Exxon CEO Rex Tillerson attacks fracking videographer Josh Fox, spreads lies about fracking
In a speech to the Council on Foreign Relations, Rex Tillerson, CEO of ExxonMobil lashed out at fracking critics, especially filmaker Josh Fox. Tillerson's attack featured numerous mistruths, which Joh Fox's newest film, called "The Sky is Pink" and featured above, points out.
It is no big surprise the Rex Tillerson and Exxon have begun attacking anyone and anything that might influence the profitability of fracking.
ExxonMobil placed a huge bet on hydraulic fracturing when it bought XTO Energy for $31 billion in 2009. Prices for natural gas have since plummeted from a high of $10.78 (per Thousand Cubic Feet) in 2008, to a low of $1.89 in April of 2012. This is bad news for Exxon's CEO Rex Tillerson, the man behind Exxon's grand wager. If shale gas is curtailed because of enviromental concerns, or the price of gas doesn't rise sharply, Rex will have lost his big bet, and Exxon hates losers. Currently Rex is feeling the heat - he recently said "We are all losing our shirts today. You know, we're making no money. It's all in the red" in reference to his shale gas investment. In order to get out of the red, Tillerson and Exxon will do everything in their considerable power to make fracking a cheap and as profitable as possible, including misleading the public (whom Tillerson calls "illiterate") about the dangers inherent to the fracking process.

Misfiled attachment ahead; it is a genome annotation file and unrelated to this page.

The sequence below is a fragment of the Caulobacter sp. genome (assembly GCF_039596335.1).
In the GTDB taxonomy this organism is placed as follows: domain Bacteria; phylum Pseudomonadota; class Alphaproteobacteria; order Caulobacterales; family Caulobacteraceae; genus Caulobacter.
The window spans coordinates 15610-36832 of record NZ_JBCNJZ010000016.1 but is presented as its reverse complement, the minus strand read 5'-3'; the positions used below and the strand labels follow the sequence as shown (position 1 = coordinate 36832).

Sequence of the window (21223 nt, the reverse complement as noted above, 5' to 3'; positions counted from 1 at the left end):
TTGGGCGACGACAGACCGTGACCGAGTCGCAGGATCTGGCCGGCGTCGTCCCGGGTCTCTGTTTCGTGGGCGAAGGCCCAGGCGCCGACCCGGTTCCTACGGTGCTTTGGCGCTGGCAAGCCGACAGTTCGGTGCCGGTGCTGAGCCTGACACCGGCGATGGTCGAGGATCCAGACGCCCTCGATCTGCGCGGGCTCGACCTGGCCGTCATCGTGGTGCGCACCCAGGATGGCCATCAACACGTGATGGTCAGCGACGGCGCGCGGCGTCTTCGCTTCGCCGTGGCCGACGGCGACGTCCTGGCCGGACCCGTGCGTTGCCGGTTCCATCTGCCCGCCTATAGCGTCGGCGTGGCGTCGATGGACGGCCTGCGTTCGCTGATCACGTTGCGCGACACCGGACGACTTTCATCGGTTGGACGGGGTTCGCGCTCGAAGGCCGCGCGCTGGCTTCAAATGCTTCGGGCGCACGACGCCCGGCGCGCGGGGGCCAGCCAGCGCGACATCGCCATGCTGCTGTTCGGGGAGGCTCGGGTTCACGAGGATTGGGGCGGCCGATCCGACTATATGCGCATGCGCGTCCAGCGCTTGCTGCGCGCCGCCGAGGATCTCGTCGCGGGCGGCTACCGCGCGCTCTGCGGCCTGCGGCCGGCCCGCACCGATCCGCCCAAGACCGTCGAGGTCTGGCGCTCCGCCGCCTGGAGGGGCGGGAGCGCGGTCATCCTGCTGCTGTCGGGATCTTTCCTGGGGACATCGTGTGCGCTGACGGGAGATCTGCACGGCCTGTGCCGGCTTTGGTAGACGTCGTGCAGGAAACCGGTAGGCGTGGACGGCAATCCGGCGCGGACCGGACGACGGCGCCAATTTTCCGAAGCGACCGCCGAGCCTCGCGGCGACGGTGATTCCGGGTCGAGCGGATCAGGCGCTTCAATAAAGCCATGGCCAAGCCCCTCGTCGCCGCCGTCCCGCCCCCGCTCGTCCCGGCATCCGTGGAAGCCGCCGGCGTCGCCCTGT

Some of the misleading statements about fracking from Rex Tillerson's speech to the Council on Foreign Relations are chronicled below.
"The "Gasland" movie did more to set us back in this endeavor than anything else out there, and yet every aspect of that movie has been completely, scientifically debunked."
Not true, the facts in Gasland still stand, as Fox's newest film shows.
"Farmer Joe lit his faucet on fire, and that's because there was gas drilling going on, you know, in his back (porch ?). And we can go out there and we can prove with science that that is biogenic gas; it's been in the water table for millions of years; it finally made its way Farmer Jones' (sic) faucet, it had nothing to do with any oil and gas activities."
Oil and gas activities were responsible for water contamination in Colorado, and oil and gas activities do cause biogenic gas migration into water wells.
"There's nothing new in what we're doing, and we've been hydraulically refracturing (sic) wells in large numbers since the 1960s; first developed in 1940. So this is an old technology just being applied, integrated with some new technologies. So the risks are very manageable."
Because of advances in drilling technology, fracking is now done on a scale that would be unimaginable to anyone in 1960, including Rex Tillerson. Today's fracking is nothing like the fracking done in earlier decades, and this new technology poses risks that have not been fully explored, much less mitigated.